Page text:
PRO Sponsors National Ride Out, August 4


Date: Tuesday, August 4, 20115
Time: 6:00 PM
Start: Gooseberries, 2754 Chippewa Street

National Night Out is an annual national event to promote communities and safer neighborhoods. This year Preservation Research Office joins Cherokee Street’s Spoked Bikes & Stuff to host a leisurely ride through a few of south St. Louis’ great neighborhoods. We’ll hit Dutchtown, Gravois Park, Benton Park West, Fox Park, Tower Grove East, Shaw, Southwest Garden and Tower Grove South. Enjoy beautiful historic architecture and see your neighbors out on the streets.

Meet at Gooseberries on Chippewa at 6 and we will ride at 6:30. The ride ends at Spoked Bikes & Stuff around 8:00, with a mid ride beverage break at the Tick Tock Tavern.

Lights, helmets, and awesome attitude are all highly encouraged.


“There’s Nothing Pure About Preservation” Session at Iowa Downtown Summit

PRO Director Michael Allen will join Erin Hannafin Berg of the Preservation Alliance of Minnesota for a panel that will challenge what people expect preservationists to say about old buildings and economic development.

Details here.

Dates: August 26-28, 2015

Location: Des Moines, Iowa

Registration required.


Tour: Walking Around Flora Place, May 9


Saturday, May 9
2:00 – 3:30 PM
$10 benefiting the Shaw Neighborhood Improvement Association

From its origins as the road leading from Grand Avenue to the Missouri Botanical Garden, Shaw’s Flora Place was destined to be a significant street. Late 19th century subdivision led to Flora Place’s blossoming as a private street lined with large houses designed by a who’s-who of area architects. Architectural historian Michael R. Allen, director of the Preservation Research Office, will lead a tour that illuminates the fine architecture while calling out some of the street’s colorful residents (including two former mayors and an inimitable television broadcaster).

Meet at the Grand Avenue entrance gate.


Public Talk: Invisible Buildings: Photography, Memory and Architectural Destruction

Invisible Buildings: Photography, Memory and Architectural Destruction
2/28/2015; 6–7:30pm

$10 public, $5 members/students

International Photography Hall of Fame and Museum
3415 Olive Street, St. Louis, MO 63103

This talk explores the use — intentional or coincidental — of amateur and professional photography in allowing people to “see” buildings destroyed by demolition, or altered beyond recognition. The historian uses photographs as evidence, but anyone can use the record of the image to reconstruct the missing house next door or the entire neighborhoods that St. Louis and other cities have erased. Architectural historian Michael R. Allen, director of the Preservation Research Offce and lecturer in American Culture Studies at Washington University, will present many images from local photographers (ranging from the 1930s to the present) alongside images by national figures like Camilo Jose Vergara, Richard Nickel and Norman McGrath.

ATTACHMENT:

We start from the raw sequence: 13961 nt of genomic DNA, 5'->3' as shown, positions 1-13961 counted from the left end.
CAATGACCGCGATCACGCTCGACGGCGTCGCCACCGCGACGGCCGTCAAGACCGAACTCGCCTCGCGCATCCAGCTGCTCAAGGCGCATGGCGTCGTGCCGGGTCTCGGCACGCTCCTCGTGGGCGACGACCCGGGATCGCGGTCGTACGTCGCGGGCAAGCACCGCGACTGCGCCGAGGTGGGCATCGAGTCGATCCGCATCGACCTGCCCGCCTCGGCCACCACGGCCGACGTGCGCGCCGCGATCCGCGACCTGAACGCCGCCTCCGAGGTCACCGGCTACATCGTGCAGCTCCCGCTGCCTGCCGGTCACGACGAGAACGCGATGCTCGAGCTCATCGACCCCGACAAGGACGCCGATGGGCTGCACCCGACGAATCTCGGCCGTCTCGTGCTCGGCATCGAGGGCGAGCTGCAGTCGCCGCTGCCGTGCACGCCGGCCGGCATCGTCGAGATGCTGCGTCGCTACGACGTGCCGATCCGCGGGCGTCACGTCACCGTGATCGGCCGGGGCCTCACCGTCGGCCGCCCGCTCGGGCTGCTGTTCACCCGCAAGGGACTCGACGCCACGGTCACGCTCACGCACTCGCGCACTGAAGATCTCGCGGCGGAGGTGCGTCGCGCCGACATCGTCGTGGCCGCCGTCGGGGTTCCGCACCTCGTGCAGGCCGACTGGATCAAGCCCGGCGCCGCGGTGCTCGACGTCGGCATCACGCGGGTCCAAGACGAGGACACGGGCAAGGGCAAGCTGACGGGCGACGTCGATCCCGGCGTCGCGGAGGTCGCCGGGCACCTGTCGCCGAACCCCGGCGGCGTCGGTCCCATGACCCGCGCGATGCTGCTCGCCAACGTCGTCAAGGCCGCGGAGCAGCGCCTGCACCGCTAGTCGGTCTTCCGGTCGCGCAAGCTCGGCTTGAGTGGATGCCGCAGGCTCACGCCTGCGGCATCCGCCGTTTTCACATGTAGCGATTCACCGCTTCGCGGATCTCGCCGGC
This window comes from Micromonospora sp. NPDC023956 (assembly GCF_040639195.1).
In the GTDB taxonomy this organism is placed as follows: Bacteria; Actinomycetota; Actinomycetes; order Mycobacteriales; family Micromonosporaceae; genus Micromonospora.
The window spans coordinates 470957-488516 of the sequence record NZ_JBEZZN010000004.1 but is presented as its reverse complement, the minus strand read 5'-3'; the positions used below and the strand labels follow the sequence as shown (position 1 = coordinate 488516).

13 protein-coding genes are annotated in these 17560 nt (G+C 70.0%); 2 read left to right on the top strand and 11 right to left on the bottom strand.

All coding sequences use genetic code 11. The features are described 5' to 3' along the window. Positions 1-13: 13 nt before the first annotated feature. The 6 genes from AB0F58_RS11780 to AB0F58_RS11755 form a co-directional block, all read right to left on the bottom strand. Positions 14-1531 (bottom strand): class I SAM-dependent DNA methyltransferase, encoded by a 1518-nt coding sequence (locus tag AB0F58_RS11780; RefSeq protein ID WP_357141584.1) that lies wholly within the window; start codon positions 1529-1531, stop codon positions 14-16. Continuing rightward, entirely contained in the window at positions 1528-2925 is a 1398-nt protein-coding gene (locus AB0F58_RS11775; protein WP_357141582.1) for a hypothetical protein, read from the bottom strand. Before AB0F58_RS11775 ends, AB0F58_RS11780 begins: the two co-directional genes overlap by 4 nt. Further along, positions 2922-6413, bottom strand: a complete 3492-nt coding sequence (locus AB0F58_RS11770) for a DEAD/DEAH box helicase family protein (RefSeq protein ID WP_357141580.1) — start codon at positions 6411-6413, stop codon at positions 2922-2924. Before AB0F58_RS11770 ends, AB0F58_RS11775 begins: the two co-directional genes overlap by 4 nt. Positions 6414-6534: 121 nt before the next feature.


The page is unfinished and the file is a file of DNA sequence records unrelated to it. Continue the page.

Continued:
Presented as part of the Speaker Series in conjunction with the exhibition “St. Louis Architecture: A Proud Heritage”; more details about the talk here.


Talk: Beyond Saving Buildings: Historic Preservation in the Age of the “Selfie”

We are pleased to be a part of St. Louis Design Week with this contribution:


Beyond Saving Buildings: Historic Preservation in the Age of the “Selfie”

Friday, September 26 at 6:30 PM
Nebula Coworking, 3407 S. Jefferson Avenue
[Facebook event page]

Preservation is all about protecting buildings from bulldozers, right? Well, not quite. This talk by architectural historian and longtime preservation practitioner Michael R. Allen explores the ways in which historic preservation has changed in light of the challenges of the fate of newer buildings like the Folk Art Museum in New York, the reality that older cities can’t preserve every vacant house and the awareness-expanding powers of social media. Perhaps our need to interpret and save architecture is as much about ourselves as it is about design.

Presented by: Preservation Research Office, Nebula Coworking and St. Louis Design Week.


Downtown East St. Louis Historic District Public Meeting, September 11

This public meeting will explain what the creation of the Downtown East St. Louis Historic District means for property owners.

Majestic Theater


The City of East St. Louis has contracted the Preservation Research Office to submit a National Register of Historic Places nomination for part of downtown East St. Louis. The “Downtown East St. Louis Historic District” will include the properties shown on the attached map.

The Illinois Historic Sites Advisory Council approved the Downtown East St. Louis Historic District at its regular meeting on June 27, 2014. The nomination will be officially listed by the National Park Service by August 31, 2014.


The National Register of Historic Places nomination of the Downtown East St. Louis Historic District will bring economic development to the city through two programs:

The Federal Historic Tax Credit – The Federal Historic Tax Credit provides a 20% credit against the costs of rehabilitating historic buildings.